“Keeping rates down may sound like the ultimate righteous good for ratepayers, but the truth is, not if you’re failing to provide basic care and maintenance,” said Megan Matson, a partner at Table Rock Capital, the boutique private equity firm that invested in Rialto’s water and sewer system. She added that it helps for deals to “provide more obvious public benefits,” noting that her firm partnered with Ullico, the nation’s only labor-owned insurance and investment company. . .

Continue reading.

Pay taxes to support needed services, or pay even more for the services when a profit also is required.

And it’s worse than that. Because profits must grow, private corporations running services (prisons, hospitals, and the like) start to cut costs, which improves profits directly: a dollar saved in costs drops directly to the bottom line, whereas a dollar increase in revenue has costs deducted before a profit is realized. So private hospitals and prisons usually are understaffed for mission requirements, and crowded with too many patients or prisoners (to increase revenue).

It’s much better if governments manage government services and pay those costs via taxes, with citizens holding the government accountable.

Written by LeisureGuy

24 December 2016 at 9:03 am

How doctors will try to thwart healthcare reform

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The issue is not to ensure that patients get adequate medical care but to ensure that doctors continue to have high incomes. (I do understand that not all doctors are driven by monetary considerations, but it’s a matter of historical fact that the US medical profession has steadfastly opposed any effort to increase the number of people with access to medical care.) James Surowiecki writes in the NY Times:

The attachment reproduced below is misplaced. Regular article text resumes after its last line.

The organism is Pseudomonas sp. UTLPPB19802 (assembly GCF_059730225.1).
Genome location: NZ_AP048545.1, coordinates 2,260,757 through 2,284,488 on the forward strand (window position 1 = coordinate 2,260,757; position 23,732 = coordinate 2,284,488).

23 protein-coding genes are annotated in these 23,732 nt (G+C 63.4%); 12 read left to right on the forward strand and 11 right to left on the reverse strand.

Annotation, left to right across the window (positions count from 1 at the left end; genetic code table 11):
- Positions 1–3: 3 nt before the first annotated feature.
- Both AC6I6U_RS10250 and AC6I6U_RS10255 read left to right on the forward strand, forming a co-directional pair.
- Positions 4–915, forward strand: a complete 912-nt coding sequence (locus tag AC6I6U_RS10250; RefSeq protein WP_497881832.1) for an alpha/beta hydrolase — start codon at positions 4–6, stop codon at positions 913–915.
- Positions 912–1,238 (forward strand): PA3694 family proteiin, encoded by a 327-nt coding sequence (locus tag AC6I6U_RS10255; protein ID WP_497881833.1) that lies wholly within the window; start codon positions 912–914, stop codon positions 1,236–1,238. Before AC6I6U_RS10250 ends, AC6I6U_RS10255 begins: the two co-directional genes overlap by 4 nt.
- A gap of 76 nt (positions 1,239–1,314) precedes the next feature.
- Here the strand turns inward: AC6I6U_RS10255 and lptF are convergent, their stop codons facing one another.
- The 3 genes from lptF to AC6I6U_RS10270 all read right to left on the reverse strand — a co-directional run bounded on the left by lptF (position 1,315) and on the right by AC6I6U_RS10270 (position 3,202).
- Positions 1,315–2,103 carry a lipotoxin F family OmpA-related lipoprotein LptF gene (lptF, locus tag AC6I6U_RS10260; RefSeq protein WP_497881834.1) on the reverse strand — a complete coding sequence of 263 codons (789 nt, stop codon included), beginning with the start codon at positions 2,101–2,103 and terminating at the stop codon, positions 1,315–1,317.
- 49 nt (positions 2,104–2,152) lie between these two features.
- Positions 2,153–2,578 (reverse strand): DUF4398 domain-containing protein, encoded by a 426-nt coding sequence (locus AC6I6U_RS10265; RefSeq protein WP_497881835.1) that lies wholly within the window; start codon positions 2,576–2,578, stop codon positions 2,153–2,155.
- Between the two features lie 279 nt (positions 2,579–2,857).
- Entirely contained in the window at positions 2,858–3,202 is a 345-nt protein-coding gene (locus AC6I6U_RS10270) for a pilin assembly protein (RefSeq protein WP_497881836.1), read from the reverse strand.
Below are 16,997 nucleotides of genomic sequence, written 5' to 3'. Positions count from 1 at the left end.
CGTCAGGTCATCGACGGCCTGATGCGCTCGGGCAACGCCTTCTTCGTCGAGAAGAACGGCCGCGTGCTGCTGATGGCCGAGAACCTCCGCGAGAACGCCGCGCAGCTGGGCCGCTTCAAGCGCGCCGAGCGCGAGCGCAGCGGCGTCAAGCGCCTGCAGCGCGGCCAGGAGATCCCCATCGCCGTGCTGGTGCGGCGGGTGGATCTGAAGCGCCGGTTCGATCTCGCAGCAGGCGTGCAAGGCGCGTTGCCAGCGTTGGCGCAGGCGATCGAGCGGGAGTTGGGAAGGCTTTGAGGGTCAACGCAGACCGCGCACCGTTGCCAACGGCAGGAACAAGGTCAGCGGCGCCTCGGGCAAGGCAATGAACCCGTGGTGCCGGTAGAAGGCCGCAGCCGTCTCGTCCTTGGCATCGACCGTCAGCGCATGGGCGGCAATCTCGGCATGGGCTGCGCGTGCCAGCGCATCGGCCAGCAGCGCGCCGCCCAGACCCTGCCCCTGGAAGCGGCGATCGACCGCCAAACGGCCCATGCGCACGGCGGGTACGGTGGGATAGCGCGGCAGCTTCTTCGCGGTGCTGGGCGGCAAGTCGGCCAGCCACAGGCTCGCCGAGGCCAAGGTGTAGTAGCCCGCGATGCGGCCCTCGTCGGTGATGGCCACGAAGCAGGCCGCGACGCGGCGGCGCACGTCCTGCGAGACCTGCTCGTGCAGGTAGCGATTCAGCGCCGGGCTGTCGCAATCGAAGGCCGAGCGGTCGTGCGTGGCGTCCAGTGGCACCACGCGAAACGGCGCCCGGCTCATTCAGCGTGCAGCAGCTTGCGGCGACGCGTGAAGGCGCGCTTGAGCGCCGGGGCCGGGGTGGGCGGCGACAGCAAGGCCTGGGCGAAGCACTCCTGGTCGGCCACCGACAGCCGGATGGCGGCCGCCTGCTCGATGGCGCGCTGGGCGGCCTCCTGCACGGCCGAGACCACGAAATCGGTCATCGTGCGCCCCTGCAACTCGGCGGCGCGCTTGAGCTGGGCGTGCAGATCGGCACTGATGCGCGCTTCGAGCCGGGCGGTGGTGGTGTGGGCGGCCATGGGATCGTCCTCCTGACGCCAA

On the campaign trail, Donald Trump made many promises he doubtless won’t keep and a few he apparently doesn’t remember. But his nomination of Representative Tom Price, a hard-core conservative from Georgia, to be Secretary of Health and Human Services is a sign that repealing Obamacare is one promise he’d like to carry out. In every Congress since the Affordable Care Act was passed, Price has sponsored a bill to replace it. And there’s something else that should worry supporters of Obamacare: he’s a doctor.

To be fair, that makes Price more qualified than most of Trump’s Cabinet picks. But doctors have a history of opposing health-care reform of all kinds. The most famous instance is the American Medical Association’s campaign against the creation of Medicare. (In 1961, it hired an actor named Ronald Reagan to warn of the dangers of socialized medicine.) But the pattern emerged much earlier. In 1917, during the First World War, Californians voted on whether to institute universal health insurance. As Paul Starr recounts in “The Social Transformation of American Medicine,” a doctors’ group called the League for the Conservation of Public Health denounced the idea as a “dangerous device” imported from Germany and helped defeat the initiative. New Dealers pushed for Social Security to include health insurance, but public attacks by the A.M.A. convinced Franklin Roosevelt to steer clear, in order to save the rest of the bill. When Harry Truman proposed a universal-insurance plan, after the 1948 election, the A.M.A. put an end to it with the most expensive lobbying campaign that America had seen. And it helped derail Bill Clinton’s health-care plan, too.